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Greg Prince and Jason Fry
Faith and Fear in Flushing made its debut on Feb. 16, 2005, the brainchild of two longtime friends and lifelong Met fans.

Greg Prince discovered the Mets when he was 6, during the magical summer of 1969. He is a Long Island-based writer, editor and communications consultant. Contact him here.

Jason Fry is a Brooklyn writer whose first memories include his mom leaping up and down cheering for Rusty Staub. Check out his other writing here.

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Field Trip: Petco Park

I'm in San Diego for Comic-Con — so of course the very first thing I did was go to a Padres/Marlins game.

Petco Park is a little different than your basic HOK/Populous design. Yes, it's got the basic hallmarks of today's retro/modern parks: circulating behind the seating areas, quirky outfield walls, private levels, split upper decks. But the first thing that jumps out at you is the white and buff palette. It fits with the clean, desert feel of being at the very bottom of California, making the park feel lighter and somehow smaller. Behind the scenes there are odd, vaguely South American touches: plantings that spill out over bridges and niches and sloping walls that wouldn't feel out of place in a ziggurat. It's subtle, and invisible from the field, but kind of cool — it feels like someone had fun designing it. I like Citi Field, but it feels more self-conscious: The only place where there's a spirit of play is the center-field bridge.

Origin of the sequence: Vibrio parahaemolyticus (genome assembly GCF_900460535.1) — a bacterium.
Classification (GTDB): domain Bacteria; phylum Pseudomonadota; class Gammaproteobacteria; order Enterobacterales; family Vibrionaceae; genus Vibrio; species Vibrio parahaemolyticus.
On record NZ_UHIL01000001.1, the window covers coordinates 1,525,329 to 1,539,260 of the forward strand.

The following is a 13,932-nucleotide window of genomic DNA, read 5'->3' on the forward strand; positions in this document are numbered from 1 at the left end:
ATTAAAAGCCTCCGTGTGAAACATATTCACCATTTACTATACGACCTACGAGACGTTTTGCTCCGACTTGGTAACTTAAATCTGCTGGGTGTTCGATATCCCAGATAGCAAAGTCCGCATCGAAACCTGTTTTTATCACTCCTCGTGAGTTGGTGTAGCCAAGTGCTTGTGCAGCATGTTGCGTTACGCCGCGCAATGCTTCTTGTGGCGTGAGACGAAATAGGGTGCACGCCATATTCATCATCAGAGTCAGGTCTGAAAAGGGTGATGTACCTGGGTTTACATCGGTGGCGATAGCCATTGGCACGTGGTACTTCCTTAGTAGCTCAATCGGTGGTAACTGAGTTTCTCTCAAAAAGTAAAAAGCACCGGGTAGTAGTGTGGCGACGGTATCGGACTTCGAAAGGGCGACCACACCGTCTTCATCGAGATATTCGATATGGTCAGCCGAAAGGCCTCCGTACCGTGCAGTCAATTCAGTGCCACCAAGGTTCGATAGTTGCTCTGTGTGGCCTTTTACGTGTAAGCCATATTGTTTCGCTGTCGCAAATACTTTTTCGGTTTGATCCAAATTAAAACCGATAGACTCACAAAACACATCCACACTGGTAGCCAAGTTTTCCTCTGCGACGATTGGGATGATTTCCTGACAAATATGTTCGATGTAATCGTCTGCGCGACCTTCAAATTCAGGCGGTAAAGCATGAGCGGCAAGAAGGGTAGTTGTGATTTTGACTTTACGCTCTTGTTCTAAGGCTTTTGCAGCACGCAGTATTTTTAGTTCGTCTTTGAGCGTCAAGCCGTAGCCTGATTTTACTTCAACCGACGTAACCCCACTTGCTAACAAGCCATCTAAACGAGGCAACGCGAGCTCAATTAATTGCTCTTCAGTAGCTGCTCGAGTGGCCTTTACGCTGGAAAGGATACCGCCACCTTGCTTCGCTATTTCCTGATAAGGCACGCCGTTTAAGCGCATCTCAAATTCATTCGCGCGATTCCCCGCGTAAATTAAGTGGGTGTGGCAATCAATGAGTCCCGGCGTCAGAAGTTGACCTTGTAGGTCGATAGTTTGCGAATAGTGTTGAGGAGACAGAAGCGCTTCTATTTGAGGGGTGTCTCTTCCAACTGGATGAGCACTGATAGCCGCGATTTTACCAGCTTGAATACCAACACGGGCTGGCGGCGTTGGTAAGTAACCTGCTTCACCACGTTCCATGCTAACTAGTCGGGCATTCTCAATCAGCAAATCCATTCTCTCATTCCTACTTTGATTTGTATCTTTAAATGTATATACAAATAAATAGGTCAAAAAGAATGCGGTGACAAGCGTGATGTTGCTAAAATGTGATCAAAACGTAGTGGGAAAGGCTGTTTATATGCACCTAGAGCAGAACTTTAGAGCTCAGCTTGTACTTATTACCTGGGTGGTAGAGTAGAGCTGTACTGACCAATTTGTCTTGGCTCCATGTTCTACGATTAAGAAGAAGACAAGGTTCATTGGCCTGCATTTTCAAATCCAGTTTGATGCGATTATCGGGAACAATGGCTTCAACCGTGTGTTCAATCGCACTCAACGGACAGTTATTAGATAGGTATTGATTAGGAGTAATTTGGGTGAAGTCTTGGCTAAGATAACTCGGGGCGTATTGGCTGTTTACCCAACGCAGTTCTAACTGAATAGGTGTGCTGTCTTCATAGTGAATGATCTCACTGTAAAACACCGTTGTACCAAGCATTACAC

Petco is also in the middle of downtown, so its quirks feel more natural, whereas Citi Field will always feel like an urban ballpark that fell out of the sky and landed in a suburban sea of cars. The Metal Supply Warehouse facade is part of the park, but not a very big one — it's a lot smaller than I'd registered it as being on TV, basically tucked into one corner. It's actually one part of Petco that feels self-consciously retro — you look at it and your first thought is “Why did they keep that?” (Followed by, “I guess it's cool.”) It also creates a section of left-field seats with obstructed views, from which you can't see the left fielder or the center fielder. But — Mets please take note — Padres fans say you're warned about the obstructed views when you buy tickets. And the rest of the park has a perfectly good view of all outfielders without feeling far away — another rebuttal to Dave Howard's fantasy that geometries are an unfortunate law of physics in ballpark design.